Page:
All this seems so far away in time and place from Sunil Pant’s early work in 2001 getting Blue Diamond started. At first there were small private chats with guys cruising in a park. Sunil realized they knew little if anything about HIV and AIDS. With some funds from UNAIDS he provided safer-sex leaflets and condoms to the men, some of whom warmed to his purpose and message. Support groups formed that led eventually to Blue Diamond’s formation (see interview that follows here) whose current outreach has reached thousands of LGBT Nepalese people. Their activities are listed on their web site:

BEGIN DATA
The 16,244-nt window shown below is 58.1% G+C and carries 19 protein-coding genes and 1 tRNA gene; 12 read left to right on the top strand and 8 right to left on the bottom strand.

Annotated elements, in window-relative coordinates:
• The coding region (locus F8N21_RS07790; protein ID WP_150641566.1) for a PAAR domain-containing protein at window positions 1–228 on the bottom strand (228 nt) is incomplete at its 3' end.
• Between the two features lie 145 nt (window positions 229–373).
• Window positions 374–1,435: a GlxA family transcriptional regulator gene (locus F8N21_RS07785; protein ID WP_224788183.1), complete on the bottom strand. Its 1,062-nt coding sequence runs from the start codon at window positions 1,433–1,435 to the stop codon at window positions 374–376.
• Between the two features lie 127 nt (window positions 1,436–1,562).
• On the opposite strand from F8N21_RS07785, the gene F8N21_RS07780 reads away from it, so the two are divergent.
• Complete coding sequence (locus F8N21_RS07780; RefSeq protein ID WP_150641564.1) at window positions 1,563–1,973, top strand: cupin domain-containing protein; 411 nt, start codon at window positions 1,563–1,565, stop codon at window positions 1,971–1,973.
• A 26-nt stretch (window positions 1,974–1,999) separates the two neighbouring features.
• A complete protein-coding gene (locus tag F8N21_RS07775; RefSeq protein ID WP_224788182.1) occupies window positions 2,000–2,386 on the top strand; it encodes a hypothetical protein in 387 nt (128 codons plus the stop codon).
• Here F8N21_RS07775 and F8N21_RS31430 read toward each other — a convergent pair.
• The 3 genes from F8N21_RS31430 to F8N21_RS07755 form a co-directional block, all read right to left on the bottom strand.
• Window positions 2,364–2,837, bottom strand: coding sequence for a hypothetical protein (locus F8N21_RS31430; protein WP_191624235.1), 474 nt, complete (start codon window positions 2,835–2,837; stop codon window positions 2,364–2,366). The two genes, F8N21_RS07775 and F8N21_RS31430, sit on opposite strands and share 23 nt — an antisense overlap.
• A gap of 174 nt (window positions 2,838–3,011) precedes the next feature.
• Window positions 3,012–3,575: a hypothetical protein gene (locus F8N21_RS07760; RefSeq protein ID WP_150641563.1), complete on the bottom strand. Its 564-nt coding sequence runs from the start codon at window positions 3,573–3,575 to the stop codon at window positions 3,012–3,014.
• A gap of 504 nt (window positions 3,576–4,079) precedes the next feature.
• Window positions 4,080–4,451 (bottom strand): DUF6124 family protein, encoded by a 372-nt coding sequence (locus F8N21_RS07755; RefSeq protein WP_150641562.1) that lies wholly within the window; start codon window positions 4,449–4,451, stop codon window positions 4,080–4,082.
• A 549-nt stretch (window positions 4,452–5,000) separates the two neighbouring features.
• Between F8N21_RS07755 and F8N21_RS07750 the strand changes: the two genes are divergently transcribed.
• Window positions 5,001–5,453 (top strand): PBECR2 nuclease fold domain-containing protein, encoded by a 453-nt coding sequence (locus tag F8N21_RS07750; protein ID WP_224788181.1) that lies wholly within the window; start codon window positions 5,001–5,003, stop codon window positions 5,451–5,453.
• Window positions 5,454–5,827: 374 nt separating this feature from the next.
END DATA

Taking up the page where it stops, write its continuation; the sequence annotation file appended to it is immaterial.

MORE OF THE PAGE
Since its formation Sunil has quietly lobbied police and military chiefs about the existence of homosexuals and advocating tolerant attitudes. This work has paid off unevenly. On occasion local policemen have harassed gays or tried to blackmail them. An April 2003 raid on a mixed-gay disco (see News & Reports on this site: #3) resulted in the ‘Stonewall’ of Nepal when gays and transvestites fought back against being roughed up. More police were called; a policeman’s ear was bitten off and a ‘riot’ ensued. Sunil was called at four AM to help free the men from jail but first he called a news reporter and then a lawyer. It was front-page news the next day and was carried on the wire services across the world. Sunil told me that the police chief later expressed regret and pledged to sensitize the police force about gay people.